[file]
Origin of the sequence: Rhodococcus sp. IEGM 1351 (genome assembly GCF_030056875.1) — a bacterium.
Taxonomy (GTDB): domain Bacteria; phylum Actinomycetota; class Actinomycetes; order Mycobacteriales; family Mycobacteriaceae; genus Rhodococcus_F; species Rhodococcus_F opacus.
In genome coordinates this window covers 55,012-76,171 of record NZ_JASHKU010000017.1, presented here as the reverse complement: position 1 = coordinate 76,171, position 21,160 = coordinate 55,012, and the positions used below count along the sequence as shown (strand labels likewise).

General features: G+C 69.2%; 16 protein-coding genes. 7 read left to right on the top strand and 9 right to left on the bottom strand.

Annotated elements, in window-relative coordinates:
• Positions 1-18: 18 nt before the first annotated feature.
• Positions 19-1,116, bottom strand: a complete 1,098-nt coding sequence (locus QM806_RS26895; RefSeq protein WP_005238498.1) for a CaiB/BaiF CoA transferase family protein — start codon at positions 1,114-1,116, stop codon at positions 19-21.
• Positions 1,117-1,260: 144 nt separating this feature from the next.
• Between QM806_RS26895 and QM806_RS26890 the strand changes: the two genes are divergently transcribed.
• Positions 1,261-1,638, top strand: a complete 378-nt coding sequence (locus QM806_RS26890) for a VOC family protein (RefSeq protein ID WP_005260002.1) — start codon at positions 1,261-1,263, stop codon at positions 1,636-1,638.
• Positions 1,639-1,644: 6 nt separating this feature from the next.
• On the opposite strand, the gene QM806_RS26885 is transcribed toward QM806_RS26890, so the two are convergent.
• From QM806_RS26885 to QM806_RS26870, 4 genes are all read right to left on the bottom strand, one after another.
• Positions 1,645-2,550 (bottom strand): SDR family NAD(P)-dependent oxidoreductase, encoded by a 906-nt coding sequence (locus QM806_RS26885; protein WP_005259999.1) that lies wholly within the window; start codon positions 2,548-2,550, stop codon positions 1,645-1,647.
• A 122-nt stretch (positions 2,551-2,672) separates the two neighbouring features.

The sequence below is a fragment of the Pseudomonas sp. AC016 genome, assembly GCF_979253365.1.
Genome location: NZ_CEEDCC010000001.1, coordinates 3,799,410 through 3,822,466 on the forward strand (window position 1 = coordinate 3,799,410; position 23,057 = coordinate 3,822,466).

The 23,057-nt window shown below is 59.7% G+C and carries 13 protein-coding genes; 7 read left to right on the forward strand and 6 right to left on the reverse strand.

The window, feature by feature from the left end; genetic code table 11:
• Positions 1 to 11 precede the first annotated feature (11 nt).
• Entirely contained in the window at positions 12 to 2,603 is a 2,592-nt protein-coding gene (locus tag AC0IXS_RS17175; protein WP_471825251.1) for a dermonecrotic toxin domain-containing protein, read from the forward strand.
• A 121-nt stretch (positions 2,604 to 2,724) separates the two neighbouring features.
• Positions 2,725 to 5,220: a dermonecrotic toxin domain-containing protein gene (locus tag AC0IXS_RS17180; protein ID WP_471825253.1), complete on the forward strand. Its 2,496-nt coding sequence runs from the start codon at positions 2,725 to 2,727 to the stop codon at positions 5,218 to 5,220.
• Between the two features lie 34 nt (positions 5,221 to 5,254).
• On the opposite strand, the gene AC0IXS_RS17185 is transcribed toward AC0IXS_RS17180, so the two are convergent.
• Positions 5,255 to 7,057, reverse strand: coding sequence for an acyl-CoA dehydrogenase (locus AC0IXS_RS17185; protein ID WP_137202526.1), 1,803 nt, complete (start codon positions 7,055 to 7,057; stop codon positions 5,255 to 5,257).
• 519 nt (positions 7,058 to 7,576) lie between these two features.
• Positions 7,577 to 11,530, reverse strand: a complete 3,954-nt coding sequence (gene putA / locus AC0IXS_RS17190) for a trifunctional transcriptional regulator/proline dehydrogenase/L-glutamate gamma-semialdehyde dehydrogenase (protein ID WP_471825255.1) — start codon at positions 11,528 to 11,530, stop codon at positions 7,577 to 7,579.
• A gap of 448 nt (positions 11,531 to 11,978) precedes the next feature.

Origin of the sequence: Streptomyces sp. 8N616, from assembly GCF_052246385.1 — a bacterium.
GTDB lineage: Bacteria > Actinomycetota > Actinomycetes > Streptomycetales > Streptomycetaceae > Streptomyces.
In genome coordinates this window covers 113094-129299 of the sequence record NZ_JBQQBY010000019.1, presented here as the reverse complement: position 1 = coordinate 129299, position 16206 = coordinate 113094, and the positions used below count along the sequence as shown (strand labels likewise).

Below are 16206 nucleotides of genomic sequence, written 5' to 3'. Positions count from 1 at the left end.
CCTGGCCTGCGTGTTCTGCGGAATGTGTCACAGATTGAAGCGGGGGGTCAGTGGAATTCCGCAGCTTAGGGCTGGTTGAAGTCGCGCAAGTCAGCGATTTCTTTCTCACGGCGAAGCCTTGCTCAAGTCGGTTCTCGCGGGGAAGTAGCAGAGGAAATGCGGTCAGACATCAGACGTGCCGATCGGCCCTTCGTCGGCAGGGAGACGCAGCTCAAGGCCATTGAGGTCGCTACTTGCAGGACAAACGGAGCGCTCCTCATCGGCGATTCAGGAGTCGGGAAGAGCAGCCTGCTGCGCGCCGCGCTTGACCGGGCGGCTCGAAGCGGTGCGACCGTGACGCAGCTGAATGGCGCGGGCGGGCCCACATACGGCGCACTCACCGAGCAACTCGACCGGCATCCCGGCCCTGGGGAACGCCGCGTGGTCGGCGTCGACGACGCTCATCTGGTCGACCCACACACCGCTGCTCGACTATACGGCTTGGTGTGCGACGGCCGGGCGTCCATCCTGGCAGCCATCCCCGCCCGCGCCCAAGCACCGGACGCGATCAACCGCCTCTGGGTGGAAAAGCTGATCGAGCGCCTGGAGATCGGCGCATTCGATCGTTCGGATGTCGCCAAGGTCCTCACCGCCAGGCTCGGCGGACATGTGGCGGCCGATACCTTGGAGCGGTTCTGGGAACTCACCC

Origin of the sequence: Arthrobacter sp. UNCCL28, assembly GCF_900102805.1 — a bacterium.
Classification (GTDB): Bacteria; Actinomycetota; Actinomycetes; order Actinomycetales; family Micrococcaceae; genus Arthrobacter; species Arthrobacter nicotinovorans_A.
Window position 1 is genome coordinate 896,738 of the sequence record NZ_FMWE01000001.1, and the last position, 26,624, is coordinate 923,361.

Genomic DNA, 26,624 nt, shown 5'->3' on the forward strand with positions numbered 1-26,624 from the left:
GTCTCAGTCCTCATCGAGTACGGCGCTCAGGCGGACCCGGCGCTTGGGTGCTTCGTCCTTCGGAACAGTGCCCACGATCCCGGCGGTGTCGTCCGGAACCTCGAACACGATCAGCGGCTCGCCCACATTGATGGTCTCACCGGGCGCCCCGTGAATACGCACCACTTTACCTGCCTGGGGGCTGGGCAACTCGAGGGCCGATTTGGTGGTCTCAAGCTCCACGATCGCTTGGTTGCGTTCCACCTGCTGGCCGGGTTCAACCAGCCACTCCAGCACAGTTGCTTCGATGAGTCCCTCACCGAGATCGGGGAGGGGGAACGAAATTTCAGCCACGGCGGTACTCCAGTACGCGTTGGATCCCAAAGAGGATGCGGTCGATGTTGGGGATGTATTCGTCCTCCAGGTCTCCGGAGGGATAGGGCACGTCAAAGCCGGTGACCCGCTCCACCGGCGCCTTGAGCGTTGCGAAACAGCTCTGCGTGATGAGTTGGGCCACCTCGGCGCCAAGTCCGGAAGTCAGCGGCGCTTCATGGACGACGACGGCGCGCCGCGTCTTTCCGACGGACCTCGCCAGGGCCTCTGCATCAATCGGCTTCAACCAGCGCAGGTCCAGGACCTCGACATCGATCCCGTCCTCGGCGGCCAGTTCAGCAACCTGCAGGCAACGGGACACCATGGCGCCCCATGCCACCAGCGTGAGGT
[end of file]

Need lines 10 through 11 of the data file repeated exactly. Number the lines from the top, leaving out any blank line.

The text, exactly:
• Positions 1,261-1,638, top strand: a complete 378-nt coding sequence (locus QM806_RS26890) for a VOC family protein (RefSeq protein ID WP_005260002.1) — start codon at positions 1,261-1,263, stop codon at positions 1,636-1,638.
• Positions 1,639-1,644: 6 nt separating this feature from the next.